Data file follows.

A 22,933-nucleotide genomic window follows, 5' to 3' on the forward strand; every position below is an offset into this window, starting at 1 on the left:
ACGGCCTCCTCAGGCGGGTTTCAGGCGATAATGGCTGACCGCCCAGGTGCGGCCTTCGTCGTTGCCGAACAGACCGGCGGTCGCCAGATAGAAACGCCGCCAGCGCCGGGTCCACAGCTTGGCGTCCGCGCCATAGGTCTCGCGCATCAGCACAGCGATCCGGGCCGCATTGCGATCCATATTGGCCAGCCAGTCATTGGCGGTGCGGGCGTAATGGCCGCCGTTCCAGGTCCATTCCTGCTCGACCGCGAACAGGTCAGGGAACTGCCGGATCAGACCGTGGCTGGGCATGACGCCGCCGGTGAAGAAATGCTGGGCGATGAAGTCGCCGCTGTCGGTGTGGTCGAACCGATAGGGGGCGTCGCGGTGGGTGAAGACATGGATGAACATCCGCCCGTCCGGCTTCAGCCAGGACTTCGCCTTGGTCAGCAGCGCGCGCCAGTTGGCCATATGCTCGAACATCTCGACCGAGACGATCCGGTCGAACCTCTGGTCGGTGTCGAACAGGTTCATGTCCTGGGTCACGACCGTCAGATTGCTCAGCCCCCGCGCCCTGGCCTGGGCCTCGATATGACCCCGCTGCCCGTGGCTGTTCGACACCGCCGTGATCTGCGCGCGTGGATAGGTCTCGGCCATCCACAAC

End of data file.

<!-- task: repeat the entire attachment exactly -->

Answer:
A 22,933-nucleotide genomic window follows, 5' to 3' on the forward strand; every position below is an offset into this window, starting at 1 on the left:
ACGGCCTCCTCAGGCGGGTTTCAGGCGATAATGGCTGACCGCCCAGGTGCGGCCTTCGTCGTTGCCGAACAGACCGGCGGTCGCCAGATAGAAACGCCGCCAGCGCCGGGTCCACAGCTTGGCGTCCGCGCCATAGGTCTCGCGCATCAGCACAGCGATCCGGGCCGCATTGCGATCCATATTGGCCAGCCAGTCATTGGCGGTGCGGGCGTAATGGCCGCCGTTCCAGGTCCATTCCTGCTCGACCGCGAACAGGTCAGGGAACTGCCGGATCAGACCGTGGCTGGGCATGACGCCGCCGGTGAAGAAATGCTGGGCGATGAAGTCGCCGCTGTCGGTGTGGTCGAACCGATAGGGGGCGTCGCGGTGGGTGAAGACATGGATGAACATCCGCCCGTCCGGCTTCAGCCAGGACTTCGCCTTGGTCAGCAGCGCGCGCCAGTTGGCCATATGCTCGAACATCTCGACCGAGACGATCCGGTCGAACCTCTGGTCGGTGTCGAACAGGTTCATGTCCTGGGTCACGACCGTCAGATTGCTCAGCCCCCGCGCCCTGGCCTGGGCCTCGATATGACCCCGCTGCCCGTGGCTGTTCGACACCGCCGTGATCTGCGCGCGTGGATAGGTCTCGGCCATCCACAAC